by: Tahir Gora
Freedom of Expression is at the very heart of Western political values including Canadian and American values. It’s a fundamental part of the Canadian Charter of Rights and Freedoms and the first amendment to the U.S. Constitution. These constitutional structures allow Canadians and Americans to practice their religions freely as well as they guarantee an individual the freedom to sever ties with his previous beliefs if she/he chooses to.
But the proponents and opponents of freedom of speech are caught up in unpleasant if not ugly back and forth arguments in the wake of the ‘Islamophobia’ uproar.
We are witnessing a chain of incidences linked with reactions following 9/11. The biggest reactions worldwide were denial of terrorism and conspiracy theories, particularly by Muslim communities. Those reactions by the majority communities in the west further compounded and complicated the situation as the ‘silent’ majority of Muslims chose to remain silent and did not condemn terrorism fueled by Islamic supremacy ideas.
In contrast, many radical Imams and their Islamic centres based in the West continued to demonize the western world and kept praying and chanting for the destruction of the West.
That scenario created a general suspicion about Islam and Muslims in the eyes of fellow citizens, what Muslims started to call it ‘Islamophobia’.
The Canadian Liberal Government put forward a motion, M103 against Islamophobia. The term Islamophobia gained worldwide approval, particularly after the New Zealand Mosques attacks.
Most Islamic organizations started pushing forcefully to equate Islamophobia with Anti-Semitism. They are asking western governments to introduce legislation against Islamophobia the way laws are in place against Anti-Semitism.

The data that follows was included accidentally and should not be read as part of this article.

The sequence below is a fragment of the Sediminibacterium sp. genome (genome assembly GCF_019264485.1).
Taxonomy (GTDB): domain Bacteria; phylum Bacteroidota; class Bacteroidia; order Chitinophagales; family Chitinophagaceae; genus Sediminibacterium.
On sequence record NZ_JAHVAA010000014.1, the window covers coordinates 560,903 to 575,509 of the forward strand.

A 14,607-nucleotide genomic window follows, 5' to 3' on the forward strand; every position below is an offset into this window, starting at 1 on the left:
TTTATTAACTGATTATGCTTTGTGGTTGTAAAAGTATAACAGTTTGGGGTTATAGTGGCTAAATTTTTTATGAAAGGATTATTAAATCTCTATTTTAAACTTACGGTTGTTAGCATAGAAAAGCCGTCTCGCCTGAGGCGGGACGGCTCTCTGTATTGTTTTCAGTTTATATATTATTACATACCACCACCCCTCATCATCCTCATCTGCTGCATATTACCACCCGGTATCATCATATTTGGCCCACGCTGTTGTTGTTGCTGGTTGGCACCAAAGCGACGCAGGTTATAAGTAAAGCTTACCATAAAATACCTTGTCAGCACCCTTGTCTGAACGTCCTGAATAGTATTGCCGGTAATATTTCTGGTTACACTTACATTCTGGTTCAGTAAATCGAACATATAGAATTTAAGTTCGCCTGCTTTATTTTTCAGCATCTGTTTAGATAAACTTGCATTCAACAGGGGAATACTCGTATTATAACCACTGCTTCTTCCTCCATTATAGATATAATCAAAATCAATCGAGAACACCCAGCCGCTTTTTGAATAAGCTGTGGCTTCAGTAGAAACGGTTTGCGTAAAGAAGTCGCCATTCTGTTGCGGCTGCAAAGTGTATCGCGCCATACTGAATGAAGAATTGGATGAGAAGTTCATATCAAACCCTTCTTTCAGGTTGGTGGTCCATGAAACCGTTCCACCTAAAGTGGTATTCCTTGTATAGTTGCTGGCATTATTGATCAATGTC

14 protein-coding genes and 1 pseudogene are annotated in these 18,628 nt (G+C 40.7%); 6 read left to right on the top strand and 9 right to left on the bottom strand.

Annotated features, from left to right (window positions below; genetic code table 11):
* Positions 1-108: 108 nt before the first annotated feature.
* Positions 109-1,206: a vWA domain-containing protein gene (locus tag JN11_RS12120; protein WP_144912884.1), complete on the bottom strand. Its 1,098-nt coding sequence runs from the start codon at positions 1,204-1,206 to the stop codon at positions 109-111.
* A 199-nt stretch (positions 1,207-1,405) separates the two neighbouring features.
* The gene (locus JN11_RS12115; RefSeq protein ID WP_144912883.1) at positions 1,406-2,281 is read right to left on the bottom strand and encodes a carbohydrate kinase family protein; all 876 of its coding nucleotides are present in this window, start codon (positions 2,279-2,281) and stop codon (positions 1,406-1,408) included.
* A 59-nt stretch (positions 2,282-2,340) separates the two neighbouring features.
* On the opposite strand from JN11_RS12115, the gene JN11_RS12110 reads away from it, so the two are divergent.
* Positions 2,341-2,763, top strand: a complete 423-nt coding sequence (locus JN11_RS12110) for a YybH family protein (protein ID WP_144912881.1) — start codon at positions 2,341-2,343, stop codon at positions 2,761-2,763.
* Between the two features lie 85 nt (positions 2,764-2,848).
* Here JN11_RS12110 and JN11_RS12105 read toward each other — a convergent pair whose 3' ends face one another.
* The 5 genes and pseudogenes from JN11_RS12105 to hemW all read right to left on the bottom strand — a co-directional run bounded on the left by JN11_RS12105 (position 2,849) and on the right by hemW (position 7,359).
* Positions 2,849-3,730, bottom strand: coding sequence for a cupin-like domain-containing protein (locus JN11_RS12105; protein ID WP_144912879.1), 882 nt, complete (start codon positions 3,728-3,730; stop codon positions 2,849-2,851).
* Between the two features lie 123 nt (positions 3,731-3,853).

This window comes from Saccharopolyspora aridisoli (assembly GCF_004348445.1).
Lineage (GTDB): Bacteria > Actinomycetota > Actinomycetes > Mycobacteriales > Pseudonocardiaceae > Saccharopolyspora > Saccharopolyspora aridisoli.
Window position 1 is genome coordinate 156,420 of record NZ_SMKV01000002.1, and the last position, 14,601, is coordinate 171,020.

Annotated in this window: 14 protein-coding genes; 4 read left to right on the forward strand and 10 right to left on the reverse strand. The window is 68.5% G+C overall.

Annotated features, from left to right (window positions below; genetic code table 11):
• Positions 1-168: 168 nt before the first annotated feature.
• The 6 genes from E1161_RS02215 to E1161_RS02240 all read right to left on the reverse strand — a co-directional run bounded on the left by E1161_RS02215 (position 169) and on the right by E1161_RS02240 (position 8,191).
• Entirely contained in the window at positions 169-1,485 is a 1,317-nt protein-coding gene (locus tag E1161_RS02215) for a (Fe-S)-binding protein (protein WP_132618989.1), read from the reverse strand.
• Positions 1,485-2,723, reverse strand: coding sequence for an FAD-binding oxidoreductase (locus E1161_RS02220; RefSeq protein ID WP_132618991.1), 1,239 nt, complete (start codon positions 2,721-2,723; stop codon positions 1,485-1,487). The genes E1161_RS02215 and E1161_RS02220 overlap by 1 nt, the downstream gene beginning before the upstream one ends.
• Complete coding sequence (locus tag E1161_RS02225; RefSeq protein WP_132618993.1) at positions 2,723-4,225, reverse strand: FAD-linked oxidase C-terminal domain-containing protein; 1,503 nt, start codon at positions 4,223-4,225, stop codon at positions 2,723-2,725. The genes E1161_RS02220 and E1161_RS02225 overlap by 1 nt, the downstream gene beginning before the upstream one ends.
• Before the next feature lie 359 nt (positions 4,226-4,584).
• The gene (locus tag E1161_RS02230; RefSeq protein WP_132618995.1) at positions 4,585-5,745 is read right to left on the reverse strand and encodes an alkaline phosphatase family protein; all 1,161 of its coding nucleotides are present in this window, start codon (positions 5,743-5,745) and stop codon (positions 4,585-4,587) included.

But there is a huge difference between laws against Anti-Semitism and the so-called Islamophobia.
Legislation against Anti-Semitism includes curbing denial of holocaust and institutional and constitutional hatred against Jews.
But there is no institutional and constitutional hatred towards Muslims.
Laws against Anti-Semitism don’t include criticism towards Judaism or any religion, but Islamic groups are asking for barriers against attempts to criticize Islamic theology under the proposed anti-Islamophobic legislation.
So in context of this debate, a large number of Muslim activists are emerging worldwide to lobby for anti-Islamophobic laws. Western activists are also showing up to resist such moves.
Meanwhile, Islamic extremist related terrorism is still on the prowl from China to Africa and from Middle East to Europe and North America.
A recent attack on New Zealand Mosques sparked a debate worldwide to denounce White Supremacy.
Some even asked to condemn waves of white nationalism, white populism or white right wing ideologies. However, equating white supremacy with Western nationalism would be like questioning Chinese, Japanese, Russian or Indian nationalism.
While living in an age of reactionary ideas, people from opposite camps need to sit for a candid dialogue for their own introspection so that the world might avoid huge collateral damage.
Instead of naming and accusing each other with hollow and shallow political sloganeering, it’s important to engage ourselves in honest intellectual dialogue in order to maintain an existing environment of free speech.